Neuroscience News Update

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Harvard neuroscience researchers have just confirmed what many of us have suspected all along: social networks like Facebook, Twitter, Instagram and Pinterest are “brain candy” for Internet users. Every status update, every tweet, every pin is a micro-jolt delivered squarely to the pleasure centers of our brains.

Brain networks — areas of the brain that regularly work together — might avoid traffic jams at their busiest intersections by communicating on different frequencies, according to new research.

Researchers at Stanford University have determined from brain-imaging data whether experimental subjects are recalling events of the day, singing silently to themselves, performing mental arithmetic, or merely relaxing.

Recent research has revealed some of the changes that take place in women’s brains during motherhood, and experts say that it could help them figure out what motivates mothers to care for their babies.

A study recently published by a University of Colorado School of Medicine researcher shows that reward circuits in the brain are sensitized in anorexic women and desensitized in obese women. The findings also suggest that eating behavior is related to brain dopamine pathways involved in addictions.

Researchers at the University of Leeds have found a previously unknown mechanism through which pain is signalled by nerve cells – a discovery that could explain the current failings in the drug development process for painkillers and which may offer opportunities for a new approach.

Post-traumatic stress is estimated to afflict more than 300,000 veterans of Iraq and Afghanistan, but until now, it’s been labeled a “soft disorder” — one without an objective biological path to diagnosis. That may have changed this week, after researchers at the University of Minnesota and the Minneapolis VA Medical Center announced they’d found a distinct pattern of brain activity among PTSD sufferers.

A live tweeted brain surgery this week reached an online audience of more than 14 million people, according to the hospital that used social media to broadcast the operation.

High-impact activities like football are known to cause creeping brain damage that can’t easily be detected until after death. But promising research may give rise to new methods of diagnosing chronic traumatic encephalopathy.

Scientists have proven that light intensity influences our cognitive performance and how alert we feel.

Scientists at Weill Cornell Medical College have discovered that the single protein—alpha 2 delta—exerts a spigot-like function, controlling the volume of neurotransmitters and other chemicals that flow between the synapses of brain neurons. The study, published online in Nature, shows how brain cells talk to each other through these signals, relaying thoughts, feelings and action, and this powerful molecule plays a crucial role in regulating effective communication.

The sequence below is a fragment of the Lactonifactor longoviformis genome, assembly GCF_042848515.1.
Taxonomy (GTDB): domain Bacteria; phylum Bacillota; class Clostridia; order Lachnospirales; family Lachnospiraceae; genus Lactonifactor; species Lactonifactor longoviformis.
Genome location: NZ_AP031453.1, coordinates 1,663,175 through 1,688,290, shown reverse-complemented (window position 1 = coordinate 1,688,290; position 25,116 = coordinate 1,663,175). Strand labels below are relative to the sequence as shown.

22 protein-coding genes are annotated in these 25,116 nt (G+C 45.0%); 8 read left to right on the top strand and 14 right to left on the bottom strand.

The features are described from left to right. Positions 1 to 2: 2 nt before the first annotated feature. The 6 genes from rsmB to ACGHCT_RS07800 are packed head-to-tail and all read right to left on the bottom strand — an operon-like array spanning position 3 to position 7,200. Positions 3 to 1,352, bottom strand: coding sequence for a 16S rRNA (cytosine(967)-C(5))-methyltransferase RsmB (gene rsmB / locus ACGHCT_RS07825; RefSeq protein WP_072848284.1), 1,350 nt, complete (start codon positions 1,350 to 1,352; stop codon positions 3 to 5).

Exercise doesn’t just make you fitter – it makes you smarter too!

Exercise is important in keeping your heart and lungs healthy. We know for decades that the effort required in exercise allows life-giving oxygen to travel quicker and in greater amounts to all the tissues of the body – allowing the cells in them to grow and divide. A noticeable exception to this rule is the brain.

Neurons are different

Nerve cells or neurons are notoriously bad at dividing. Rather than divide, a neuron survives by making up to 10,000 connections to neighbouring neurons – and this is the key to how we learn and recall as memories are created and strengthened.  This compromise works well for the first four decades of life however by your 50’s a gradual loss of neurons and their connections starts to take it toll resulting in a noticeable reduction in cognition as we find it harder to remember, especially recent events. 

An unexpected finding

Recent scientific findings from Columbia University show that exercise is important in helping to reverse this age-related loss of neurons. In this study in a small group of middle-aged people, exercising just an hour a day, four times a week, for three months triggers the growth of new neurons – a feat which has previously proved almost impossible for neuroscientists to achieve using drugs. Neuroscientists are still working out the possible reasons why simple exercise is so powerful at triggering the birth of neurons but a clue may be that the brain is very well supplied by blood vessels needed to deliver the food and oxygen to help make and maintain the trillions of synapses in the brain. In fact the brain is one of the most oxygen-sensitive organs of the body. It receives 20% of the cardiac output and accounts for about 25% of overall resting oxygen consumption. In addition, the brain as a highly vascular organ is very sensitive to changes in blood perfusion. It seems the extra increase in blood perfusion and life-giving oxygen associated with exercise may invigorate the brain to such a degree that it starts to actually grow new neurons again.

Exercise is as important as drugs

The finding that exercise triggers the brain to grow new nerve cells is a truly stunning discovery that will have implications for public healthcare policies for an increasingly ageing population. In addition, new treatments for brain illness such as Alzheimer’s disease and head injury may involve a combination of different therapies such as medication, psychological therapies, social support, self-help techniques and now, most importantly exercise. This combined approach will treat the person as a whole, and marks the beginning of the journey back to wellness and a normal life.

So the message is simple –if you want to stay smart just get out there and exercise.